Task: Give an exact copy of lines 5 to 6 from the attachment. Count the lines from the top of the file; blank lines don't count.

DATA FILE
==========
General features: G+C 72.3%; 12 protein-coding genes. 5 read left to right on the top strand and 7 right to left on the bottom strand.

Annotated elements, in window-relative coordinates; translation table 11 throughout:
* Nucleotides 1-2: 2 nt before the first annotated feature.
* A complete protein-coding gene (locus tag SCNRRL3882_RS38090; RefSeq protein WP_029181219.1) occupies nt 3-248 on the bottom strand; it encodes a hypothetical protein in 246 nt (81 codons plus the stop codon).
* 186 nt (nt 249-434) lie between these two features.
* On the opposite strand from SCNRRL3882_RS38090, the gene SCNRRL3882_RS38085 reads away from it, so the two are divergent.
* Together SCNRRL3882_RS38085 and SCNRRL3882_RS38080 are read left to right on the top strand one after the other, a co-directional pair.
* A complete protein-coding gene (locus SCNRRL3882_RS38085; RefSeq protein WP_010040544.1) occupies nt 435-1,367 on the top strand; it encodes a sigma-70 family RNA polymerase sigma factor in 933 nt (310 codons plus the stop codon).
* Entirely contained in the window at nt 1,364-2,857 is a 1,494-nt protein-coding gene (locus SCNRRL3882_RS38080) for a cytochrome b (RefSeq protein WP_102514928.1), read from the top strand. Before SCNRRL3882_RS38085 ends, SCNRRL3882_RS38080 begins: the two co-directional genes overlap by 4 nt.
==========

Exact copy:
* 186 nt (nt 249-434) lie between these two features.
* On the opposite strand from SCNRRL3882_RS38090, the gene SCNRRL3882_RS38085 reads away from it, so the two are divergent.